A Herd of Bighorn Sheep

By Dan Weisz

All of us in the Foothills know that we have a sizable herd of Bighorn Sheep who live in the mountains behind our homes.  Although most of us are not gifted with seeing these magnificent animals, we still appreciate their presence.  Recently I saw a different herd of Bighorn Sheep.  Viewing this herd gave me an even greater appreciation for the group that lives near us.

I have passed through Boulder City countless times on the way to and from visiting grandchildren in Las Vegas.  Boulder City was created  during the Great Depression to support the workers who were building Hoover Dam.  Currently, Boulder City is one of only two places in Nevada that prohibit gambling.  I recently learned that Boulder City has a hidden jewel at the base of Black Mountain- Hemenway Park.  Periodically, Bighorn Sheep who live in the mountains west of Lake Mead will come down from the mountains to forage and rest in the park which is sometimes referred to as Hemenway Valley Park. Recently on the way home from Las Vegas, I thought I’d try my luck again.  This time, the sheep were there!

One of the views of the park overlooking Lake Mead.  (And a reminder that all comments in this email refer to the photo below the comments!)

There were over 40 sheep in the park, divided into three general groups.   This large ram was one of the closest ones in a group and the presence of a female Gambel’s Quail set the tone for this site!  While this sheep is sitting in the sun, you can see that the harsh, mid-morning sun combined with the shade made for less than ideal photo prospects.

Still, the subjects were so attractive.  Here is a Bighorn Ewe resting in the shade.  The female sheep are much smaller than the males and their horns are not “big” horns but are shorter with less curvature.  Just beyond the park you can see the dry, desert hills where the sheep permanently live.

A Ram rests surrounded by his harem.  July marks the beginning of the “rut” season which may explain this grouping.  During the rest of the year the males usually remain separate from the females.  One of the sheep is wearing a collar suggesting she was either part of a study or was relocated to this range to promote genetic diversity.  

Profile of a strong Bighorn Ram:  Bighorn rams might weigh over 300 pounds with a large pair of horns which weigh up to 30 pounds.  The ’thing’ in front of its eye is a gland that produces secretions.  That gland contains pheromones and other compounds that may serve to establish a sheep’s dominance, mark its territory, or just to provide a good scent.  It is an unusual and very noticeable feature.

Again, the lighting made it tough to take the best photos but this particular ram was very active, confronting other rams and wandering throughout the time I observed the herd.  Here, it had just gotten its horns caught in the creosote bush and, after extracting them, paused to check out the herd from behind the creosote.  He rejoined the herd after this.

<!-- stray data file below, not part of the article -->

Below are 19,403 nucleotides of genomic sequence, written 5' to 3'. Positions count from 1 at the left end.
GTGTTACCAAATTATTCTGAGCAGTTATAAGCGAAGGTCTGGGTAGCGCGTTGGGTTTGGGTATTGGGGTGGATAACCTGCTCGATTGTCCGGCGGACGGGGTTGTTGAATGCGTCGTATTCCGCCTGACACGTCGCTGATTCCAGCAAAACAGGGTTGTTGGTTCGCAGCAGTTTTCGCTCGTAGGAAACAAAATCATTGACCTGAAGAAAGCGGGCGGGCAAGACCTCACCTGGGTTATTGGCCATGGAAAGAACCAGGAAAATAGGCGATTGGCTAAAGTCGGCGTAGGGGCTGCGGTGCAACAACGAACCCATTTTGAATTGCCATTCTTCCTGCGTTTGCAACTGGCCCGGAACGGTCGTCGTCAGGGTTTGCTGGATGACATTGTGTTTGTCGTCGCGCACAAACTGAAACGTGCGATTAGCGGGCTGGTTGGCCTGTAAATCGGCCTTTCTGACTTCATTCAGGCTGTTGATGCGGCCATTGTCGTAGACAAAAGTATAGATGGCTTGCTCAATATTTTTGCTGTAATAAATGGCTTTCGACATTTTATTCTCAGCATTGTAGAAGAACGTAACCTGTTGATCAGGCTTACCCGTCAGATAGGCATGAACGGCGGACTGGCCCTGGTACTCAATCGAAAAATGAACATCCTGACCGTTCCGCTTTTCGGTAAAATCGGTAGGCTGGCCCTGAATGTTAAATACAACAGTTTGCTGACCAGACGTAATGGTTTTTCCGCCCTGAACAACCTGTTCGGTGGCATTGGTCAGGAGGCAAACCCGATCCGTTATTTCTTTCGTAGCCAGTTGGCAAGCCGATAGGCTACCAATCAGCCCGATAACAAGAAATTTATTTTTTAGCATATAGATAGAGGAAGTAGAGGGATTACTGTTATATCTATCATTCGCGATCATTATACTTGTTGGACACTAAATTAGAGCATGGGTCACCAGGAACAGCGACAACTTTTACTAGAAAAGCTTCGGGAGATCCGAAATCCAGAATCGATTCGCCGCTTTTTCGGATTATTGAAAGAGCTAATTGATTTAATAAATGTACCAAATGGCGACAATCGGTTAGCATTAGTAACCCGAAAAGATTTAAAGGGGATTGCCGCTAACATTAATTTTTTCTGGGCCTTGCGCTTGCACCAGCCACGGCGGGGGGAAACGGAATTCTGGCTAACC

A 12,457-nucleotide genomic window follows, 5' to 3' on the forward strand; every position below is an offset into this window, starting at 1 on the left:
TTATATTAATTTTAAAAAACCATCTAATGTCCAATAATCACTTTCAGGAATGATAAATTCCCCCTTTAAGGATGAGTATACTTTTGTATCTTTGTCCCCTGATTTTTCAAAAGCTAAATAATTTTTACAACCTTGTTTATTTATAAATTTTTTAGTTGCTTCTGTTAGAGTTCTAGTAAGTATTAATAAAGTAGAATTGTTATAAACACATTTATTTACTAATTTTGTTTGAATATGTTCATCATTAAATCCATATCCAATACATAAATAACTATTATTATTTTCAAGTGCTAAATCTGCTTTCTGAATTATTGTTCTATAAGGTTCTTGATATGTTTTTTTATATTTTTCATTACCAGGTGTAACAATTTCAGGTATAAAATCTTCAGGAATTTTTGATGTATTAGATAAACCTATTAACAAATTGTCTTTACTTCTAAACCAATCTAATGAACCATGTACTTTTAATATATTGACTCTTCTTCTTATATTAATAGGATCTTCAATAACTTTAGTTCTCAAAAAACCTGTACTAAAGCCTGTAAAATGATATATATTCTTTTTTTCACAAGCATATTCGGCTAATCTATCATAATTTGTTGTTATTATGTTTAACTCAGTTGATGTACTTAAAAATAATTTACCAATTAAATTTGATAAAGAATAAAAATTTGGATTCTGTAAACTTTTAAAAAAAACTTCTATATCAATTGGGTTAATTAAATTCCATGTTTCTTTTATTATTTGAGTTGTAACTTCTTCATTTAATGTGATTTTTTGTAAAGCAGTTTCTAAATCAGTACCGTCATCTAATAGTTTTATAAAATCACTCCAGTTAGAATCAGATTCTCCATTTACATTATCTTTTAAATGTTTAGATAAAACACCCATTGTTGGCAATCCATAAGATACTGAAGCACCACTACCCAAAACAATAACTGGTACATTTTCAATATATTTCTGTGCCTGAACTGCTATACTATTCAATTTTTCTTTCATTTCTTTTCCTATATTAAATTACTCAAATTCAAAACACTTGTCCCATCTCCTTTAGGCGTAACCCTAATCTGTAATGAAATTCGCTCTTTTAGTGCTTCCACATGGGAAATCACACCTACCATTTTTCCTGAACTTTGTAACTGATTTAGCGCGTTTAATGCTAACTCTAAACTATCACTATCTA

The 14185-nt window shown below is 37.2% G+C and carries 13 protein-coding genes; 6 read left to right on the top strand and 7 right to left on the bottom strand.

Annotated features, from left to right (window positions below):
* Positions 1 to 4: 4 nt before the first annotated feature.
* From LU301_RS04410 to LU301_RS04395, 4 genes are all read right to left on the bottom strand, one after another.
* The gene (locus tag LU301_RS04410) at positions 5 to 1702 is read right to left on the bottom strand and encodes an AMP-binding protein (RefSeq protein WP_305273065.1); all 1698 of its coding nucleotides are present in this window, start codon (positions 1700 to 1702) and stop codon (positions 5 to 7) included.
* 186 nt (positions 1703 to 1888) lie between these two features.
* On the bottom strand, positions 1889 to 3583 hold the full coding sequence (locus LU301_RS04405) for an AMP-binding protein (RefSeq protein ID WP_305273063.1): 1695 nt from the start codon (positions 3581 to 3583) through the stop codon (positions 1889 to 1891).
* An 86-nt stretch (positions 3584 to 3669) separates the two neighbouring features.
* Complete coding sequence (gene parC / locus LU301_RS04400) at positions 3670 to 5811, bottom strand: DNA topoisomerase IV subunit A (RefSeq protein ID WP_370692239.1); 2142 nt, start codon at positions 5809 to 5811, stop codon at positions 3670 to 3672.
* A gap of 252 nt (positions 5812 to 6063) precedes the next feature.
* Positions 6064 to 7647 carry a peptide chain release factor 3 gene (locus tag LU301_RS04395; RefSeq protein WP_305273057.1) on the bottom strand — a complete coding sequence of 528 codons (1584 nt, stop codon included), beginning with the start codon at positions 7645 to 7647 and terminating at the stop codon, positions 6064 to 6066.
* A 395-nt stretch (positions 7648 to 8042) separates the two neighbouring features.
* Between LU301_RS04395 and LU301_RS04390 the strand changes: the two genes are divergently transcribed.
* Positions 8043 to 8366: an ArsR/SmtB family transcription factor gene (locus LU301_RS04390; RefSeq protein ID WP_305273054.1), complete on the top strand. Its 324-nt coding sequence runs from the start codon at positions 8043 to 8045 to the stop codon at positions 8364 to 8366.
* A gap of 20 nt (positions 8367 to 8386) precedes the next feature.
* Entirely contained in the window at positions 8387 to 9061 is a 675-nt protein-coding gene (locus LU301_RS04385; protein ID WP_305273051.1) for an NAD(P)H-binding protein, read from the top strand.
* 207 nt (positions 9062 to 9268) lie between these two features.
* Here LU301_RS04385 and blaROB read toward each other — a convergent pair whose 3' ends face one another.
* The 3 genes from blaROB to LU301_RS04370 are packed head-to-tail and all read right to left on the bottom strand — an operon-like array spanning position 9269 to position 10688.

Typically, all of the rams mostly sat or slept.  Many of the rams showed some damage to the ends of their horns.  Bighorn Sheep do not shed their horns annually,  Animals with “antlers” do shed their antlers.  The Bighorns’ horns are permanent and continue to grow during the sheep’s lifetime.  Damage to the ends may come from clashes with other males during rutting season, or crashes into rocks, or something referred to as “brooming” which means grinding off the ends of the horns.  Perhaps this is done when the end of the horn interferes with the sheep’s vision.

The sheep who had wandered eventually returned to the group.  His expression is a sign that he is smelling the scent of a female.  This is called a Flehman response.  

Here is a pair of Bighorn Rams at rest.

I thought this young ram looked interesting.  He is still shedding his winter coat, creating a very uneven look to his fur.

The strength and size of this ram is striking.

This ram looked funny to me.  Perhaps he was out too late last night partying!  Then again, the temperature was well over 100° in the shade.

Here is a beautiful portrait of a Bighorn ewe.  Bighorn sheep have excellent vision and are always alert, watching for predators. 

Another portrait of a large Bighorn Ram.

I don’t know why this ram doesn’t just stand up to eat.  Perhaps in the heat it is easier to snack from this position!!

And finally, this ewe wandered away from the herd.  She was grazing on some bermuda grasses at the edge of the park.

Although we only spent a half hour at the park, it was a visit I’ll always remember.  And I do plan to drop by Hemenway Park the next time I visit the grandchildren!

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